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“What You Can’t Win in the Streets, You Can’t Win in a Boardroom”: South African activist Tshepo Madlingazi Shares Insights on Student Movements

IMG_20160328_00414227 March 2016, 7:05 PM I Despite the short notice, large groups formed at Sabarmati Dhaba to hear activist and University of Pretoria faculty member Tshepo Madlingozi discuss current South African student’s movements. His talk, “Post-Apartheid Students’ Struggles for Decolonisation in South Africa”, which emphasized the need not only for a shift in power but in a long-term decolonisation of social systems in the nation, resonated strongly with the audience. Members of the JNU community showed their solidarity with the demands for accepting different forms of nationalism, establishing a population-led movement, and accounting for intersectionality in politics.

After a brief introduction by JNUSU President Kanhaiya Kumar, who summarized the political situation in South Africa and emphasized the power of solidarity from JNU students undergoing similar challenges, Madlingozi took to the stage. As a way of introduction to the South African movement, Madlingozi invited the audience to engage in his local sloganeering. “When I say Amandla, you respond Awethu– meaning the power is ours!” Students and staff enthusiastically participated, and with this show of comradery his talk began.

Madlingozi first contextualized the current struggle against the backdrop of apartheid-era politics. He referenced the 1976 Soweto Youth Uprising, regarded as a major turning point in the fight against apartheid, and explained that those same revolutionaries from 40 years ago are the leaders in power against whom the students of today are fighting. The leaders of the African National Congress (ANC) became co-opted and established a neo-apartheid government which is now actually reinforcing structures of oppression.

The “born-free” youth of today, who have lived only after Nelson Mandela’s release, are told that to be nationalist means to be happy with a black government as a sign of victory. Madlingozi stressed that this is insufficient, and that “what we need is a re-imagination of ‘nationalism'”, to great applause.

Madlingozi then assessed the recent student-led movements in South Africa and drew lessons which could extend to the JNU context. #RhodesMustFall began in March 2014, and focused on the symbolic removal of a prominent statue of Cecil Rhodes (ardent colonialist and apartheid architect) from University of Cape Town campus in conjunction with a greater de-colonialisation of the school system. One and a half years later, the #FeesMustFall movement fought for the removal of both visible and invisible statues. It focused on blocking a 20% increase in university fees nationwide, on reforming its Eurocentric canon, and on the fair wages and treatment of workers. These movements garnered international solidarity and were remarkably successful, though the struggle is far from over.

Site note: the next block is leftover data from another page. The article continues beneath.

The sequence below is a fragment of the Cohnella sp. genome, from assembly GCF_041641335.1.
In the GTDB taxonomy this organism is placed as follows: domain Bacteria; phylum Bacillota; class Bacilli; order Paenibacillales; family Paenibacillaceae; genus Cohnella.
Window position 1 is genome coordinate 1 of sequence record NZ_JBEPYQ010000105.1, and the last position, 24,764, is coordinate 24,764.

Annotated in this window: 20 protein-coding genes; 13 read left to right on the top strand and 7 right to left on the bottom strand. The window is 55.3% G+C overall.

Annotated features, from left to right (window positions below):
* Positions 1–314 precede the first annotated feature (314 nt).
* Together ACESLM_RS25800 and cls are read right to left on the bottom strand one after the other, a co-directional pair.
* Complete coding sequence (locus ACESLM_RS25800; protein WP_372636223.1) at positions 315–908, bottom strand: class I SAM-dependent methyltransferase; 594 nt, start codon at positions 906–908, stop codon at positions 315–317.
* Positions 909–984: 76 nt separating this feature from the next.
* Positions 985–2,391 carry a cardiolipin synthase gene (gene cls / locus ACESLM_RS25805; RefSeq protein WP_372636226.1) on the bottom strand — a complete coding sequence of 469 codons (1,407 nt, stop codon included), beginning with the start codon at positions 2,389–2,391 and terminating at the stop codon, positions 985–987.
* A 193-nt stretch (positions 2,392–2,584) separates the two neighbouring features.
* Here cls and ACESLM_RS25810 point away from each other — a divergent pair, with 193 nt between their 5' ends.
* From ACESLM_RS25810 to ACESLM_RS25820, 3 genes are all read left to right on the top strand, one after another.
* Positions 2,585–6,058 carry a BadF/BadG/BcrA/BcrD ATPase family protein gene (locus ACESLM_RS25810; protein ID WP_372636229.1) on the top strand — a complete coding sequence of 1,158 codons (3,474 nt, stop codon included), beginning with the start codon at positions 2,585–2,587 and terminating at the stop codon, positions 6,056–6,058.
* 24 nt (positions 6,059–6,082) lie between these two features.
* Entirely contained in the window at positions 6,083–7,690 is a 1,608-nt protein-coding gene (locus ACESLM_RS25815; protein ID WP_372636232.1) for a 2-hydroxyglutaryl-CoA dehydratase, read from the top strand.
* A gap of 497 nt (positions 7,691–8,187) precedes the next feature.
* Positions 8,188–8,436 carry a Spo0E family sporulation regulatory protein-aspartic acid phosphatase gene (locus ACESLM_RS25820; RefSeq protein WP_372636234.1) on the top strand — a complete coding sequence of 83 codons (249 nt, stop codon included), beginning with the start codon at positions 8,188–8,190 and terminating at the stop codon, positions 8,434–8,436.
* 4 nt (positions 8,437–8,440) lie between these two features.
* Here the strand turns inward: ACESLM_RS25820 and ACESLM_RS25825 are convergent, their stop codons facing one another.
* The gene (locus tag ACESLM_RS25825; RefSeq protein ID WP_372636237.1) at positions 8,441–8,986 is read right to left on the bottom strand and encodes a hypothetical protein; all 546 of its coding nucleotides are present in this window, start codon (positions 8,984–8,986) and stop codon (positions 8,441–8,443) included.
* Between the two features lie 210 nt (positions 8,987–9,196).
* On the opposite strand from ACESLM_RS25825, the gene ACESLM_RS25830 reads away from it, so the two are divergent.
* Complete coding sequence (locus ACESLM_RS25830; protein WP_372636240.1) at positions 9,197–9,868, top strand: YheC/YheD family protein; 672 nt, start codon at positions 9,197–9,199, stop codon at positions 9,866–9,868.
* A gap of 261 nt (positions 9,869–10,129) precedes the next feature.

Photos from the beginning of #FeesMustFall, taken on UCT campus in in October 2015

Among the noteworthy tactics utilized in these movements was the refusal to use institutional settings for negotiations, instead demanding that authorities come into the open streets to meet protesters in a transparent environment. “What you can’t win in the streets, you can’t win in a board room”, he advised. Because the state would utilize the law as a tool to suppress students’ voices, the movements resorted to “extra-legal” methods which would ensure that their voices were heard. Further innovations included the embrasure of intersectional politics, combining the language of class-consciousness with that of race and gender, as well as successfully using social media to achieve solidarity with other movements around the world.

Madlingozi concluded by reiterating his support of #StandWithJNU. He insisted that “to fight is not to be anti-patriotic”, but rather that questioning the state was a crucial responsibility of its citizens. When asked if the co-opting of each revolutions’ leaders was inevitable, he assured the audience that it is not– that so long as leaders remain accountable to the masses, the people of South Africa and India alike can feel hope for the future.


Reporting and photos by Sibel Guner, an MA student in CSSS who works for The Informer.

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